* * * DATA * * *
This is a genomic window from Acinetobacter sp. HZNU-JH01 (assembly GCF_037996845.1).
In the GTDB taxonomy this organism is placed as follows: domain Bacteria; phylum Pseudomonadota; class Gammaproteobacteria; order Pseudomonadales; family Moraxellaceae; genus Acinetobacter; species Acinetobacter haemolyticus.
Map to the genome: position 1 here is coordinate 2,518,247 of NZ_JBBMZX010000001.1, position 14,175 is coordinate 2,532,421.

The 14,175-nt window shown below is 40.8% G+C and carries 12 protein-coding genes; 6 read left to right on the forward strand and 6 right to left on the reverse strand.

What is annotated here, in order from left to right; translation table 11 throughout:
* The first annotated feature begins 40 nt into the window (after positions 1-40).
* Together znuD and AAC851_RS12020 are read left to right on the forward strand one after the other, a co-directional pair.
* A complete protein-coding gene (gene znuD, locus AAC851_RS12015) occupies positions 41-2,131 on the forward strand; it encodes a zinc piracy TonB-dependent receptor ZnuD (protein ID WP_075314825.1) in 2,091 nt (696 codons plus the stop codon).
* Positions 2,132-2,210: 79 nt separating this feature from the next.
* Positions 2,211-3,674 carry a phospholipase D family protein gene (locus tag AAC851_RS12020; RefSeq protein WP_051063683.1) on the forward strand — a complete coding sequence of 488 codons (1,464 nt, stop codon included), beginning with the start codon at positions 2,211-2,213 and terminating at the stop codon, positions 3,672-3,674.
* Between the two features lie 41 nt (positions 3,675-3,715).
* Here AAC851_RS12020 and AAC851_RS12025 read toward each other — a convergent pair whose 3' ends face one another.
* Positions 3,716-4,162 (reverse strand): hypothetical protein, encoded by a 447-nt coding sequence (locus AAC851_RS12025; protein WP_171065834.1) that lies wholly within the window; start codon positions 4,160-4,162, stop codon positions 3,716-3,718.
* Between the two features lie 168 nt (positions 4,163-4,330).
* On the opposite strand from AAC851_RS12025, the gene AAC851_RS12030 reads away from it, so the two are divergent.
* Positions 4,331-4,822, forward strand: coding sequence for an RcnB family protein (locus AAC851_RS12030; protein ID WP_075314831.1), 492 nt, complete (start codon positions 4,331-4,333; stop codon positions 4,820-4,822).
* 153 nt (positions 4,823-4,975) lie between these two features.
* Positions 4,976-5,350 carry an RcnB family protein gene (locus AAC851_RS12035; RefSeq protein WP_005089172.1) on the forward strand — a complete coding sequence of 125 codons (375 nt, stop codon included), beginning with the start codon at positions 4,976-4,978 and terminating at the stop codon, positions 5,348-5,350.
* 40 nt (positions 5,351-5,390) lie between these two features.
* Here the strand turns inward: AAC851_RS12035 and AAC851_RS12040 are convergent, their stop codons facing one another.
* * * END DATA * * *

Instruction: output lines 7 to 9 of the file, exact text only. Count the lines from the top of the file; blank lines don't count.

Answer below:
* Together znuD and AAC851_RS12020 are read left to right on the forward strand one after the other, a co-directional pair.
* A complete protein-coding gene (gene znuD, locus AAC851_RS12015) occupies positions 41-2,131 on the forward strand; it encodes a zinc piracy TonB-dependent receptor ZnuD (protein ID WP_075314825.1) in 2,091 nt (696 codons plus the stop codon).
* Positions 2,132-2,210: 79 nt separating this feature from the next.